OIS Co-Chair Bill Link Wraps Up OIS@ASRS

OIS Co-Chair Bill Link of Versant Ventures sits down with OISTV to recap the first OIS@ASRS. In the conversation he explains why the retina is such a promising area, and how OIS can help bring innovative forces to bear on some dreadful diseases. He also shares a few insights on his new role as chairman of AcuFocus.

Video Highlights:
00:25 – Why OIS is such a nice fit in the Retina.
00:45 – “Teaming up with [ASRS] makes a lot of sense.”
01:24 – What Bill enjoys about specialty-focused meetings.
01:44 – Why therapeutics and diagnostics are bound together so tightly.
02:19 – Does Bill seem himself primarily as a Device Guy or an Eye Guy?
03:37 – Does Drug Delivery warrant more attention?
04:10 – What are Bill’s plans at AcuFocus?
05:06 – “We’re just doing a financing now.”
06:16 – Look into the future. What recent successes will we be celebrating in OIS 2018?



William J. Link, PhD

Bill was Founder, Chairman and CEO of Chiron Vision, sold in 1997. Bill founded and served as President of American Medical Optics (AMO), sold in 1986. Bill served on the Board of AMO’s successor company, Advanced Medical Optics (acquired by Abbott in 2009).

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Tom Salemi: Hi, this is Tom Salemi from OIS TV. We’re here at OIS@ASRS with one of our OIS co-chairs, Bill Link. Bill, thanks for joining us.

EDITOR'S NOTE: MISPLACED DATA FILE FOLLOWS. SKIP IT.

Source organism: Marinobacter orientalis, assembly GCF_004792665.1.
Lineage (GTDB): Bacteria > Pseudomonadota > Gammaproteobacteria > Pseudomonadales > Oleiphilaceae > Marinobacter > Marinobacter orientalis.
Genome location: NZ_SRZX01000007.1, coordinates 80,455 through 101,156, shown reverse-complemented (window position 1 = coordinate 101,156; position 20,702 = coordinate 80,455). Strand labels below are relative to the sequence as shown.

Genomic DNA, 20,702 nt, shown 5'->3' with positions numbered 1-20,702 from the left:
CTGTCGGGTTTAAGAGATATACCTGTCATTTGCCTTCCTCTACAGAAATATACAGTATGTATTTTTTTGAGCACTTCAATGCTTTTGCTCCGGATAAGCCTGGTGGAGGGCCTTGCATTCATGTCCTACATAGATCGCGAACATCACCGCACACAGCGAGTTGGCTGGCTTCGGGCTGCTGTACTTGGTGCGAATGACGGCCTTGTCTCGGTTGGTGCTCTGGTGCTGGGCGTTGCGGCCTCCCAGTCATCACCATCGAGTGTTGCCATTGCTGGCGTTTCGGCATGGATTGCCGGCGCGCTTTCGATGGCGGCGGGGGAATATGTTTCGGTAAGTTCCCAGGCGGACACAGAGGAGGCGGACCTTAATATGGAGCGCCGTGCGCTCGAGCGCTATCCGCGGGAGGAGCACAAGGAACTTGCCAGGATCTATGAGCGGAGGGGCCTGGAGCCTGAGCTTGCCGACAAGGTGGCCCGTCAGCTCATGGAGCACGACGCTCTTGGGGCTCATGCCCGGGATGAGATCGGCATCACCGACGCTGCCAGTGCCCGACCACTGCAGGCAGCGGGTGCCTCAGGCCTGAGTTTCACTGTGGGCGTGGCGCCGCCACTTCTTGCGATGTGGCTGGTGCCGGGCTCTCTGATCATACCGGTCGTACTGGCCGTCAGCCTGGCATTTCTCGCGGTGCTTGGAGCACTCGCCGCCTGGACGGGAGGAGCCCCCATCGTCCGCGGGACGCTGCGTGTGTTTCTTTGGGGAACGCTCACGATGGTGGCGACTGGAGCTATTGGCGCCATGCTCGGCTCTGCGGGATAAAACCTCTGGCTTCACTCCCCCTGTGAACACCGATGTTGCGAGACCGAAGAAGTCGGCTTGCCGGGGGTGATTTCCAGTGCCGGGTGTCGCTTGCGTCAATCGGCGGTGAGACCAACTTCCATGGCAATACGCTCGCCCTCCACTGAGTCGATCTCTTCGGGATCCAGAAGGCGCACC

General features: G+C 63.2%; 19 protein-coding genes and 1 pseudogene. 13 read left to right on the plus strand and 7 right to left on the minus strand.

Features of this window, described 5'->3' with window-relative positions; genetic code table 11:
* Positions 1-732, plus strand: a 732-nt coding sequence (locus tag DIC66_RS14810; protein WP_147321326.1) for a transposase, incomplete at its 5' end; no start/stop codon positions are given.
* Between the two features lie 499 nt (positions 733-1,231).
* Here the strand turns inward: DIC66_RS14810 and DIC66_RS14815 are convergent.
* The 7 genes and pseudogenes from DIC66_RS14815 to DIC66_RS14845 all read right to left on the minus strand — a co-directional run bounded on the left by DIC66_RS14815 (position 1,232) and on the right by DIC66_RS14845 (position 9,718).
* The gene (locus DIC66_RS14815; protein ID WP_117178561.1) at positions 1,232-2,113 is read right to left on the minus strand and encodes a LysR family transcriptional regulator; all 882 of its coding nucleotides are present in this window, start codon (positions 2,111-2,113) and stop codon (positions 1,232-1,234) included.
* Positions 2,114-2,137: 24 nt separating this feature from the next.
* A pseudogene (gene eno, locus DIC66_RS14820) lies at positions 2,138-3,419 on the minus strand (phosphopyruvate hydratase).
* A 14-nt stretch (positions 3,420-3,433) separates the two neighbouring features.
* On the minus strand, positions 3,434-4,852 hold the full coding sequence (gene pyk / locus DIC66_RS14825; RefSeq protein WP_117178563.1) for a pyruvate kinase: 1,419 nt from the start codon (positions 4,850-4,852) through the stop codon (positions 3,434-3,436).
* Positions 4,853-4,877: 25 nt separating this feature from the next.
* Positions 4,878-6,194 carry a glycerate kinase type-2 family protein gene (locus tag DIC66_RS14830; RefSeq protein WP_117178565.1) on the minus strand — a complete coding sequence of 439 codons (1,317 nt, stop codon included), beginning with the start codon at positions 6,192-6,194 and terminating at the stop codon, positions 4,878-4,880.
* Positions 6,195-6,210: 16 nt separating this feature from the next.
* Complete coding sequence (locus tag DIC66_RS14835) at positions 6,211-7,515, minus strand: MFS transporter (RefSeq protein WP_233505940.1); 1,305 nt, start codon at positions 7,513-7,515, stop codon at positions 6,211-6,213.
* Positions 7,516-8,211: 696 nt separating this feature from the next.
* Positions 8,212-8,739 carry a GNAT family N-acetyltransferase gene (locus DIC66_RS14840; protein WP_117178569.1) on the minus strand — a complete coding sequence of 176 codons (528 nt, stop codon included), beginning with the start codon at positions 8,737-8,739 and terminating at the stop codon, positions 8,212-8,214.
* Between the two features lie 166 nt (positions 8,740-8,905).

Bill Link: Oh, you bet. My pleasure.

TS: So this was given birth to a new OIS. Congratulations, Daddy.

BL: Yeah, thank you, thank you. Yeah, one more OIS adventure. As often it is, it was Emmett’s idea and I think it’s a really good idea. We love the retina. Tough diseases affect so many people. And so in order to innovate, you have to rally a lot of resources and the ASRS is a progressive, professional organization, and so I think teaming up with them makes a lot of sense.

TS: It seemed like a natural fit, especially as I’ve talked to folks. There’s definitely an appetite for innovation, and I think they appreciated getting the attention that an OIS can bring. And it also introduced some new topics of conversation. I think we probably covered them in past events, but it was interesting to sort of get into the challenge of paying for these therapies and sort of where that fits into innovation. And the look at imaging as well. Those were two sort of maybe a bit different than what we’ve seen at other OIS’s.

BL: Absolutely. And what I like about doing these specialty meetings is we can go deeper. We don’t have to go so quickly from topic to topic. And so taking the retina broadly, and then really looking at the various aspects of honestly taking on the tough retinal diseases. And the interaction, interdependency between therapeutic innovation and diagnostic innovation is tight in this sector. So with this wave of OCT, angiography, and now more recently intraoperative OCT playing a key role in guiding the surgeons, the retinal specialists, and hopefully we’ll get better and better in preselecting and identifying patients that’ll be responsive to various therapies.

TS: And you’re – I’d say you’re an eye guy first, and then a device guy second. Is that the right order?

BL: Well, kind of. You know, yeah, I’m an eye guy. And I came from the device sector, rusty engineer. And so I see my world through kind of an engineering focus. But what I’ve loved about what’s happening and the kind of progress we’re making in other areas of healthcare and ophthalmology, but specifically in the retina is teaming up advanced device technologies and proven drugs. And so that’s called drug delivery. And so that’s where if you have a foot in both camps, an expertise in both areas, and if you’re open minded enough, you can start to combine those technologies.